|Outside a Chinese residential project near Addis (not the Zone).|
If you're interested in learning more about these zones, the Journal of Modern African Studies (January 2011) has just published an article I wrote with Tang Xiaoyang: "African Shenzhen: China's Special Economic Zones in Africa." This is based on our fieldwork between 2007 and 2009 covering all six official African zones (Mauritius-JinFei; Nigeria-Ogun; Nigeria-Lekki; Zambia-Chambishi/Lusaka; Egypt-Suez; Ethiopia-Eastern). Here's the abstract:
|Industrial sites being constructed at the Eastern Zone|
Abstract: "This article examines recent Chinese efforts to construct a series of official economic cooperation zones in Africa. These zones are a central platform in China’s announced strategy of engagement in Africa as ‘mutual benefit’. We analyse the background, motives and implementation of the zones, and argue that they form a unique, experimental model of development cooperation in Africa : market-based decisions and investment by Chinese companies are combined with support and subsidies from an Asian ‘developmental state ’. Though this cooperation provides a promising new approach to sustainable industrialisation, we also identify serious political, economic and social challenges. Inadequate local learning and local participation could affect the ability of the zones to catalyse African industrialisation. The synergy between Chinese enterprises, the Chinese government and African governments has been evolving through practice. A case study of Egypt provides insight into this learning process."
is there an ungated version of the paper available?
Also, where are the other five zones.
Thanks for the good work.
On Monday I will post a copy of the article on my personal website at AU; I'll add that link. The other five zones are (1) Mauritius; (2) Zambia-chambishi; (3) Egypt-Suez; (4) Nigeria-Ogun; (5) Nigeria-Lekki.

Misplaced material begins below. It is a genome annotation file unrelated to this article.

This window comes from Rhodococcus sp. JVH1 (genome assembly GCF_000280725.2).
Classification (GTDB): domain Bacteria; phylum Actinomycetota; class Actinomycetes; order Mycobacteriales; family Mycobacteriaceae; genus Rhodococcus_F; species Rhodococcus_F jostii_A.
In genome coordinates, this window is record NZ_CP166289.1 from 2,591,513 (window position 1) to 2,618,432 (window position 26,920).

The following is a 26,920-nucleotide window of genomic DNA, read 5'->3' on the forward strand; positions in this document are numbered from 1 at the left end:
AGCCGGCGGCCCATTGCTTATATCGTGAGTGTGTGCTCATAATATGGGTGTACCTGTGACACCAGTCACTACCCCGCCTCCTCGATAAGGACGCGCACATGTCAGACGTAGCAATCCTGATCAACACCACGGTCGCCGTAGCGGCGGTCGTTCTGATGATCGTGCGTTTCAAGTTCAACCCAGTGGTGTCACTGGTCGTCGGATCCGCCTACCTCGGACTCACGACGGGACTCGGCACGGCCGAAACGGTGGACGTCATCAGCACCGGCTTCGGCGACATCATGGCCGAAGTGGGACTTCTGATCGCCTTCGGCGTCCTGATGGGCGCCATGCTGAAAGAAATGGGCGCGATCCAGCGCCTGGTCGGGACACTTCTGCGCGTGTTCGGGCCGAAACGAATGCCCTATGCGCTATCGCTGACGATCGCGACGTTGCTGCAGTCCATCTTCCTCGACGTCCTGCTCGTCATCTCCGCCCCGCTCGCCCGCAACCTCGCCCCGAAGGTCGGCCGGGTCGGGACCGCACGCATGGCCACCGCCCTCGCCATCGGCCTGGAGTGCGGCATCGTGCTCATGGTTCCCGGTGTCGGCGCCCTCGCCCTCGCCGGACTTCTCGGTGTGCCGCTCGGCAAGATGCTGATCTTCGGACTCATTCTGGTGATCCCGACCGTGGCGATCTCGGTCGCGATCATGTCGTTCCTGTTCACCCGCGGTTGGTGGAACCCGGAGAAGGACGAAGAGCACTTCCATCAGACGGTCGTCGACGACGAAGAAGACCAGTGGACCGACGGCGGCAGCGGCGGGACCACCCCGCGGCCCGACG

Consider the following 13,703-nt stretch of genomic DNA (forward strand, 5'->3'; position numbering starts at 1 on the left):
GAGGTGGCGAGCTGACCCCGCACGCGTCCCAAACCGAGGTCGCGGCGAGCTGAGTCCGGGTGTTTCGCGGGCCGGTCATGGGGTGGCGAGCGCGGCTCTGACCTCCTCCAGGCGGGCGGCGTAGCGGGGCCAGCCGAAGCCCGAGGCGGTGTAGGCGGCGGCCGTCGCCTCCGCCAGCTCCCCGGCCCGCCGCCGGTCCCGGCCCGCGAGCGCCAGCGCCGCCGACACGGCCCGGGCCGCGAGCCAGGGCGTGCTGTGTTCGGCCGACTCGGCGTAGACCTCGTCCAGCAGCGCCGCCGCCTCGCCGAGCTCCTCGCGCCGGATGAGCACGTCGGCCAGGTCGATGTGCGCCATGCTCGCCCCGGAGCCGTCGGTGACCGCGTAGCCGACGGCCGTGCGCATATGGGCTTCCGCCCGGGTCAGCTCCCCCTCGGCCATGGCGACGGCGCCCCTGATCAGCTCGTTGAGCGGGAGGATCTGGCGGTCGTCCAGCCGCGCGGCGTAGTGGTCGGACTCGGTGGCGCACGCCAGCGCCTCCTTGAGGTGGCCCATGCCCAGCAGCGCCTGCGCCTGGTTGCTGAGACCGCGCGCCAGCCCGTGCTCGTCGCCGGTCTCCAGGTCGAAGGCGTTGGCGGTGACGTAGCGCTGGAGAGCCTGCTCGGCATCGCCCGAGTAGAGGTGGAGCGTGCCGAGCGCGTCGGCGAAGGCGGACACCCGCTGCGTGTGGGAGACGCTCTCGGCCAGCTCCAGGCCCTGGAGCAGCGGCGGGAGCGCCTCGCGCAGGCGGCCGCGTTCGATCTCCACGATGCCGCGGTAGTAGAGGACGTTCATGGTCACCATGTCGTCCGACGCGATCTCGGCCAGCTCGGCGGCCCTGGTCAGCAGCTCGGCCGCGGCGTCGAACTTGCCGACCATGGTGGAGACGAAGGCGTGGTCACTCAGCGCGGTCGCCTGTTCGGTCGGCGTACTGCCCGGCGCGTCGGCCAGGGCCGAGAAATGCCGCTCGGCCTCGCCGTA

Six special economic zones setup by the PRC in Africa as of 2011:
1: Chambishi, Zambia - specializing in the production and processing of copper and copper related industries.
2: Lusaka, Zambia - specializing in the production of garments, food, appliances, tobacco and electronics.
3: Jinfei, Mauritius - specializing in the production of manufactured goods (textiles, garments, machinery, high-tech), trade, tourism and finance.
4: Oriental, Ethiopia - specializing in the production of electrical machinery, construction materials, steel and metallurgy.
5: Ogun, Nigeria, - specializing in the production of construction materials, ceramics, ironware, furniture, wood processing, medicine, and computers.
6: Lekki, Nigeria - specializing in the production of transportation equipment, textiles, home appliances, telecommunications, and light industry.
I also put together a map that I have posted on Wikipedia which you can see here:
The numbers above correspond to the map. Don't know if it is any good but it is based on the best information I could find. Hope it is helpful. Please do let me know if it is inaccurate in any way.
Hi Discott -- good research -- the Lusaka zone is considered a "subzone" of the Chambishi zone in Zambia. The Egypt zone at Suez is also one of the official Chinese zones.
BTW, I've edited my original post to include a direct link to the article on my university webpage.
Thank you very much Deborah.
The updated list with the Suez zone and using a new map I just uploaded looks like this:
1: Chambishi, Zambia - copper and copper related industries.
2: Lusaka, Zambia - garments, food, appliances, tobacco and electronics. This zone is classified as a subzone of the Chambishi zone.
3: Jinfei, Mauritius - manufacturing (textiles, garments, machinery, high-tech), trade, tourism and finance.